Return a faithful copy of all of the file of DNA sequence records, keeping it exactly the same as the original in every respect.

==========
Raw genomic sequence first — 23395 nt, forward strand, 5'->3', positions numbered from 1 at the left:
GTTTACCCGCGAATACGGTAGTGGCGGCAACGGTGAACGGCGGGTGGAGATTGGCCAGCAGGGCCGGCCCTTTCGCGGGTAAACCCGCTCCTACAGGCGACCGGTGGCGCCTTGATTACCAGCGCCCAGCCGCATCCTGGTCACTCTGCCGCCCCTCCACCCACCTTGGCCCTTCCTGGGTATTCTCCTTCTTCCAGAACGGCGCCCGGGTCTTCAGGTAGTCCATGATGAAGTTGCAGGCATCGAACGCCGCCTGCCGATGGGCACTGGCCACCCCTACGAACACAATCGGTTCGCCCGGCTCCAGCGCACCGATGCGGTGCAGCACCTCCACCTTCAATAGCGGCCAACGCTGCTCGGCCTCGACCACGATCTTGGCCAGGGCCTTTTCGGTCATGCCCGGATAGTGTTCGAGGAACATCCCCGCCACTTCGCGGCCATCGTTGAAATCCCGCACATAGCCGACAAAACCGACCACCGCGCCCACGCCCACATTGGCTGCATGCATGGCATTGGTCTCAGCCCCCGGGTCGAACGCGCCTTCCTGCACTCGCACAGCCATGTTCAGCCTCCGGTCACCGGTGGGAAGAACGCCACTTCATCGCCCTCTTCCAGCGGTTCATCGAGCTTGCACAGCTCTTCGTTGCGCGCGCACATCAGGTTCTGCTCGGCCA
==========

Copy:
Raw genomic sequence first — 23395 nt, forward strand, 5'->3', positions numbered from 1 at the left:
GTTTACCCGCGAATACGGTAGTGGCGGCAACGGTGAACGGCGGGTGGAGATTGGCCAGCAGGGCCGGCCCTTTCGCGGGTAAACCCGCTCCTACAGGCGACCGGTGGCGCCTTGATTACCAGCGCCCAGCCGCATCCTGGTCACTCTGCCGCCCCTCCACCCACCTTGGCCCTTCCTGGGTATTCTCCTTCTTCCAGAACGGCGCCCGGGTCTTCAGGTAGTCCATGATGAAGTTGCAGGCATCGAACGCCGCCTGCCGATGGGCACTGGCCACCCCTACGAACACAATCGGTTCGCCCGGCTCCAGCGCACCGATGCGGTGCAGCACCTCCACCTTCAATAGCGGCCAACGCTGCTCGGCCTCGACCACGATCTTGGCCAGGGCCTTTTCGGTCATGCCCGGATAGTGTTCGAGGAACATCCCCGCCACTTCGCGGCCATCGTTGAAATCCCGCACATAGCCGACAAAACCGACCACCGCGCCCACGCCCACATTGGCTGCATGCATGGCATTGGTCTCAGCCCCCGGGTCGAACGCGCCTTCCTGCACTCGCACAGCCATGTTCAGCCTCCGGTCACCGGTGGGAAGAACGCCACTTCATCGCCCTCTTCCAGCGGTTCATCGAGCTTGCACAGCTCTTCGTTGCGCGCGCACATCAGGTTCTGCTCGGCCA